08 Aug 2018

We Have A Secret

We have a secret   A secret that energizes us A secret that enables us A secret that brings us joy   That secret is: God is A community of divine Persons   One in love One in purpose Drawing all to Beauty   All is chaos outside this Order All is in fluctuation outside this Stability All is changing outside this Being   We have a secret   It connects us It creates a

Benjamin Winter 0
18 Jul 2018

Why Is Christian Liturgy So Repetitive? An Insight from Derrida

Christian liturgy involves cycles of repetition. We have recurring liturgical calendars, weekly gatherings of worship, the Eucharist, and the recitation of important prayers. The repetitive nature of Christian worship is, in my experience, one of its greatest strengths. It is through such liturgical repetition that we engage in disciplined spiritual formation, remind ourselves of the gospel, and actively engage in historic practices of the Church. But what is happening when we engage in these repetitive

Jacob Quick 6
14 May 2018

Theology, Sanctity, and the Academy

It could be said that, throughout history and even now in the “less enlightened” parts of the world, the cults of the Saints drive not only the practice of Christianity but also speculation (in the older, more revered sense of the term) about Christianity itself. That is, hagiography as such – the vitae Sanctorum – is not a strange collection of bygone myths (in the newer, less revered sense of the term), but the pulse

Guest Author 1
11 Apr 2018

The Non-Denominational Reformation

Every 500 years or so in the history of the Christian church, a significant restructuring seems to take place. Around the year 500, a church council at Chalcedon published what most of Christendom calls the clearest explanation of orthodox Christology: Christ is one person with two natures. However, large swaths of Christians—the Oriental Orthodox (such as the Coptic, Syrian, and Ethiopian churches) and the Church of the East—found the Chalcedon Definition lacking. And so the

Jacob Prahlow 0
17 Jan 2018

Sermon-less Church: A Thought Experiment

“If you took away the sermon from your worship service, what sort of theology could you construct from what remains?” Sometime back, a Facebook friend shared this quote from Pastor Mark Jones and it got me thinking. What would a sermon-less church service look like? What messages and theology would it convey? Would we attend? Just how central is the sermon to Christian worship? In order to really consider this question, consider the state of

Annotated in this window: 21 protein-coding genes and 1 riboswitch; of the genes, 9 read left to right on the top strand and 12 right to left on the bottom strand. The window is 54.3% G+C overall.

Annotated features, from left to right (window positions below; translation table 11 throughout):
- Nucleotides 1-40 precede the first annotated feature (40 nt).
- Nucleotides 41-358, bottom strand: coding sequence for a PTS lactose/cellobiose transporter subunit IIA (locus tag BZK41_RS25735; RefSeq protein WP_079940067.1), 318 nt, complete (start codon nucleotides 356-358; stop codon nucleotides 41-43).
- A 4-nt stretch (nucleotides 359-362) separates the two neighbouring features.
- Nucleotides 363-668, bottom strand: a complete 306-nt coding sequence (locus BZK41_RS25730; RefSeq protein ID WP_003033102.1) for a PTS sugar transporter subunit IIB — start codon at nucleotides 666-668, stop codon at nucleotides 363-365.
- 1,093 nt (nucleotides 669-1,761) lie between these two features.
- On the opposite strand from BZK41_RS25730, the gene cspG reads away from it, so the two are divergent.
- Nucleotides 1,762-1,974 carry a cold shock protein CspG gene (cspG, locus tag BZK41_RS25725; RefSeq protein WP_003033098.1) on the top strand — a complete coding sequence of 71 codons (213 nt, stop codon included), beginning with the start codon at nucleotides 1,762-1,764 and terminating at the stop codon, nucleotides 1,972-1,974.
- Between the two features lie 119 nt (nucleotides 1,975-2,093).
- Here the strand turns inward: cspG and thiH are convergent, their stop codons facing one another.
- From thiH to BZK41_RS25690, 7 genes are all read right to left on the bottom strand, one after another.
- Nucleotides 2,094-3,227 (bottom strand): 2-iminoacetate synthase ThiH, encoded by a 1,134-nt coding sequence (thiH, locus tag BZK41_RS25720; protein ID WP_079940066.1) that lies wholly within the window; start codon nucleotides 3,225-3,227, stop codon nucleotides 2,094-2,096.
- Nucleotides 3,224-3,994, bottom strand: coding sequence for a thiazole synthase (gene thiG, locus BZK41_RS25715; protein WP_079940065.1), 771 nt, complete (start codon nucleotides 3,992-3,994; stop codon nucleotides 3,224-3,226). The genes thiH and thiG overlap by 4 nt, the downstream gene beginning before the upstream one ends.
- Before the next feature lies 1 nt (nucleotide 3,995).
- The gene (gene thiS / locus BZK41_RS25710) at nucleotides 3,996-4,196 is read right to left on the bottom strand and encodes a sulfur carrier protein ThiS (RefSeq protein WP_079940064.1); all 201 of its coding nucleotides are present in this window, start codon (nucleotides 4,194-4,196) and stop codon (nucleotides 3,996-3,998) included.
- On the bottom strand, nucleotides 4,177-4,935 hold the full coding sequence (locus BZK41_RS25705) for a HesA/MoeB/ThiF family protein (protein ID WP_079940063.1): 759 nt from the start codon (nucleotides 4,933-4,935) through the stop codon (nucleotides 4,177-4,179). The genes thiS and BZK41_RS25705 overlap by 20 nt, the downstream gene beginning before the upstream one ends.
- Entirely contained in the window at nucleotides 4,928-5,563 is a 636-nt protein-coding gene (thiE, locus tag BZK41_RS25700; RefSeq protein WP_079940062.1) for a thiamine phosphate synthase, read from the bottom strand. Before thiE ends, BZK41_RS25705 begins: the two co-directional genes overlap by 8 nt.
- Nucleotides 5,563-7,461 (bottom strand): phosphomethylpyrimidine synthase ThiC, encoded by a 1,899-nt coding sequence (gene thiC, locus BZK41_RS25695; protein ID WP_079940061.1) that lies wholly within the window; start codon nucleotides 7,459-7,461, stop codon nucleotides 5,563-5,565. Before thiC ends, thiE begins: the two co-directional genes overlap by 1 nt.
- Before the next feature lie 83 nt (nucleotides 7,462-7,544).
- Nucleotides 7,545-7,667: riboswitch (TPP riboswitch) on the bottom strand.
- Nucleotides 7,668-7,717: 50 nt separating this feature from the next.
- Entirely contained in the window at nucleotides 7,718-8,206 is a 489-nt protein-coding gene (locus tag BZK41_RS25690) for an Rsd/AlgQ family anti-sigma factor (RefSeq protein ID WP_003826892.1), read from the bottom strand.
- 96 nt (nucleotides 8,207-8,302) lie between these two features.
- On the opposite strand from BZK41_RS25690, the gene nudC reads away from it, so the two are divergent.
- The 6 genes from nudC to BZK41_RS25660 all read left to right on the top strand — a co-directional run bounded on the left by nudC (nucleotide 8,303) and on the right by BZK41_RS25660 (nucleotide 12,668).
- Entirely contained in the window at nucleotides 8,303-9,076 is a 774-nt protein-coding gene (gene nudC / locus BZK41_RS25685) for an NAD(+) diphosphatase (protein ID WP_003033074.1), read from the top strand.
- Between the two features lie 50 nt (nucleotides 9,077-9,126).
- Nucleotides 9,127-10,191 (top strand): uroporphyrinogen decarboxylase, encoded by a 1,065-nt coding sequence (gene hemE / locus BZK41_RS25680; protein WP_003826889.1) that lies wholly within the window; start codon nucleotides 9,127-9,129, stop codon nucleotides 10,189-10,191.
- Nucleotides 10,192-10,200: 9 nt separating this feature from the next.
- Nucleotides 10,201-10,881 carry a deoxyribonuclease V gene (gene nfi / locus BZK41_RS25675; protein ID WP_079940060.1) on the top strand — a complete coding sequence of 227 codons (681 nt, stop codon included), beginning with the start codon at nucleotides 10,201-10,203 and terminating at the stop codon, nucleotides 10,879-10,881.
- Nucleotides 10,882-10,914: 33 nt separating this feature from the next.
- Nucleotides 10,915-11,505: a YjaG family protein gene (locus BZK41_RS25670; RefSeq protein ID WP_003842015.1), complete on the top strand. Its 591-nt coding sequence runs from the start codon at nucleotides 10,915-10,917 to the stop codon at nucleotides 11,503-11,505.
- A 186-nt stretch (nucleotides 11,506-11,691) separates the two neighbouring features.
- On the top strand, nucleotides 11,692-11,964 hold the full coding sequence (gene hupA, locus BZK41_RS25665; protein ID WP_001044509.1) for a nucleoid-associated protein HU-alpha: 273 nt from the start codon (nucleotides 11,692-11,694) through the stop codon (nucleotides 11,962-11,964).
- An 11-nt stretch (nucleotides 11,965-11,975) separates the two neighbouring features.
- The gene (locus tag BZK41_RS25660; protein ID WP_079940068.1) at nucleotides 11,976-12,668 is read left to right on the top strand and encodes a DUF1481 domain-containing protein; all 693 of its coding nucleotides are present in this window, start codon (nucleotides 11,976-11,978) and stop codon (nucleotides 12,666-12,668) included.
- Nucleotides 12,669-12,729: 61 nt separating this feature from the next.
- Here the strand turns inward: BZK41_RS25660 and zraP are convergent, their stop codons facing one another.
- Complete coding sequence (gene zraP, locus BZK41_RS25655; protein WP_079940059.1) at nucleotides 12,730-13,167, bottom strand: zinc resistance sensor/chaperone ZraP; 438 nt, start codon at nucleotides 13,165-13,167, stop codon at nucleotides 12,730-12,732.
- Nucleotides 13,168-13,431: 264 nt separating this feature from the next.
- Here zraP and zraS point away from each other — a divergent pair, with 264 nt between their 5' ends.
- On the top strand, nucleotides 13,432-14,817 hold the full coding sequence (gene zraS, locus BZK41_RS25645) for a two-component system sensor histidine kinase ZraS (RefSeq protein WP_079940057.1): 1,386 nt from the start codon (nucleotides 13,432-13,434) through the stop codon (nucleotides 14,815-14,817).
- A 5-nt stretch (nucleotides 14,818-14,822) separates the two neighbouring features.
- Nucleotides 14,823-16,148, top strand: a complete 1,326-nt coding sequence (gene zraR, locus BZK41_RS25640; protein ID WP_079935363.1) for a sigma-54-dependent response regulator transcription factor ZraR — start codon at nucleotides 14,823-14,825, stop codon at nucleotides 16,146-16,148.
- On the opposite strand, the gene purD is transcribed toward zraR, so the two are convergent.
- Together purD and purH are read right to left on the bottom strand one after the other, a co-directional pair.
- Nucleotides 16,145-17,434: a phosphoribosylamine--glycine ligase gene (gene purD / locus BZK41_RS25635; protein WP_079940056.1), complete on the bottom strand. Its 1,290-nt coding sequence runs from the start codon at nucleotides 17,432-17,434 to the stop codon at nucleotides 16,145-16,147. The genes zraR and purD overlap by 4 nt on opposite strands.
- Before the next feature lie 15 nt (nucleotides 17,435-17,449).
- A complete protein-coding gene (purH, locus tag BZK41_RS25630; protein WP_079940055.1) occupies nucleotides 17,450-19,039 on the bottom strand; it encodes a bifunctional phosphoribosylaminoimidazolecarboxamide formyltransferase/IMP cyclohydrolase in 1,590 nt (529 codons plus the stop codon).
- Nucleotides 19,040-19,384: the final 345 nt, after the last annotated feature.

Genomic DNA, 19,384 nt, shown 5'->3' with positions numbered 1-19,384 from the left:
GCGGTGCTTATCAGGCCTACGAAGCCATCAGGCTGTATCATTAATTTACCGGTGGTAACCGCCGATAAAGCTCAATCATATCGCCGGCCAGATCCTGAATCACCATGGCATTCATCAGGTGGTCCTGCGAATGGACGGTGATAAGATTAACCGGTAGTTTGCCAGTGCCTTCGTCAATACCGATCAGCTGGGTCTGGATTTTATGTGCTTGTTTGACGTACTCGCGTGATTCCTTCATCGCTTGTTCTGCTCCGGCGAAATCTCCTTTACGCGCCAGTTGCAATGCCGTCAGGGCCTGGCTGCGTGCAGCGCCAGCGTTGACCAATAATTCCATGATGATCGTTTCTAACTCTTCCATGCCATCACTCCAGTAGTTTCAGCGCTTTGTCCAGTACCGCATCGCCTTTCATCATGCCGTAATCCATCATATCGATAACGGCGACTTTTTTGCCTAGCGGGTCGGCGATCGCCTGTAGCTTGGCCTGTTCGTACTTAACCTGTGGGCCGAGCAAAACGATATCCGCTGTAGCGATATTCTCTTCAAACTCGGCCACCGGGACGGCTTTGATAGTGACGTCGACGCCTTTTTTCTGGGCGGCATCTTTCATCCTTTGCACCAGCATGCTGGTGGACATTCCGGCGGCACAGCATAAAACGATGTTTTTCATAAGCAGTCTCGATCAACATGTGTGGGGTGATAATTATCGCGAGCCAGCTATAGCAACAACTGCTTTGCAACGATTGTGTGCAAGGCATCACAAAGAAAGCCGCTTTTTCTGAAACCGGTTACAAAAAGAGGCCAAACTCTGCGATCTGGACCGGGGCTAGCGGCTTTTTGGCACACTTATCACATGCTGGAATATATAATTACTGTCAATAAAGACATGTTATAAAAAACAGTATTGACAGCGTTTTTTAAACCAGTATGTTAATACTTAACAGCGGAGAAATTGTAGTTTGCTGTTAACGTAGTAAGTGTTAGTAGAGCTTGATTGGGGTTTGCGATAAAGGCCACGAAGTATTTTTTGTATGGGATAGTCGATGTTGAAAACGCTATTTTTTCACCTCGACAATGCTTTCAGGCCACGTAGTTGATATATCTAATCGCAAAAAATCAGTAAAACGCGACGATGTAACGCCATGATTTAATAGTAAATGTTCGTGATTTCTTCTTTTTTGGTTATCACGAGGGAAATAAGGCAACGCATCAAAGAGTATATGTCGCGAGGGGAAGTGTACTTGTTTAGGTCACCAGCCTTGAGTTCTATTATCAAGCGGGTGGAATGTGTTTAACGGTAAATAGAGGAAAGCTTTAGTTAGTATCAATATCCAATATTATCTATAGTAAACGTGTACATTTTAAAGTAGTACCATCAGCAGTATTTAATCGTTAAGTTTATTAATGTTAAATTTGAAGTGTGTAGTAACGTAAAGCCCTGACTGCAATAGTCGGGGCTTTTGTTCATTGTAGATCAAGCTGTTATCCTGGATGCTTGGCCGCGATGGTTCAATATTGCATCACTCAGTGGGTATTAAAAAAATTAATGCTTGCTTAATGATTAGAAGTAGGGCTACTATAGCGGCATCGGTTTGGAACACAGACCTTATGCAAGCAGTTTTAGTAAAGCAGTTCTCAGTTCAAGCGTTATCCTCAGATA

Jacob Prahlow 0
21 Nov 2017

Anastasis: A Graphic Novel about Christ’s Descent into Hades (Review)

In a world where Christian media is often a sad parody of the secular standard, Anastasis stands out as an exemplary work of theological and artistic import. The short 54-page graphic novel, written and designed by Creative Orthodox, is centered around Christ’s descent into hades. Even though the theme is theologically rich in content, the way it is written makes the topic both approachable and engaging for an audience of all ages. Of particular note

Benjamin Cabe 0
02 Oct 2017

Spending Time Together in the Temple

Day by day, as they spent much time together in the temple… (Acts 2:46a NRSV). This article is a continuation of a series of articles on Acts 2:41-47. The previous articles in this series can be found in the author’s archives. I teach classes on the Bible, world religions, and humanities at several community colleges in my area. Each semester I notice that students seem genuinely surprised when they learn about the Jewish roots of

Jarrett Dickey 0
17 Jul 2017

Assurance and Development, Part I

The basic doctrines that distinguish Christianity from all other religions have, at their root, assumptions that also differentiate Catholicism from all other forms of Christianity. I have spent some time illustrating this phenomenon in the case of several dogmas—the Incarnation, the authority of Christ, the exclusive claim to grace, and the baptismal nature of the Gospel. However, if you are just joining me now, don’t be daunted. Each essay is independent in its argument, since

Christian McGuire 0
11 Jul 2017

Reflections on a Mega Church Experience

Several weeks ago, I had the privilege of attending Bethel Church in Redding, California. For those unfamiliar with this church, Bethel was founded in 1952 by Robert Doherty and grew steadily from the 1960s to the early 1990s. Following the call of current senior pastor Bill Johnson in 1996, Bethel underwent a time of divisiveness followed by a period of tremendous growth. Currently, Bethel has approximately 9,000 weekly attendees—easily categorizing it as a mega church—and

Jacob Prahlow 2
03 Jul 2017

A Reflection on Christian Patriotism

Throughout my college years I experienced a religious awakening of sorts. Having recently involved myself in a local church and young adult ministry, I was beginning to grow in my faith and see the world in a more Christian way. This development of faith, in my life, was preceded by a more robust understanding of civic life, political spaces, and politics more generally. For me, government and politics was a place for people of diverse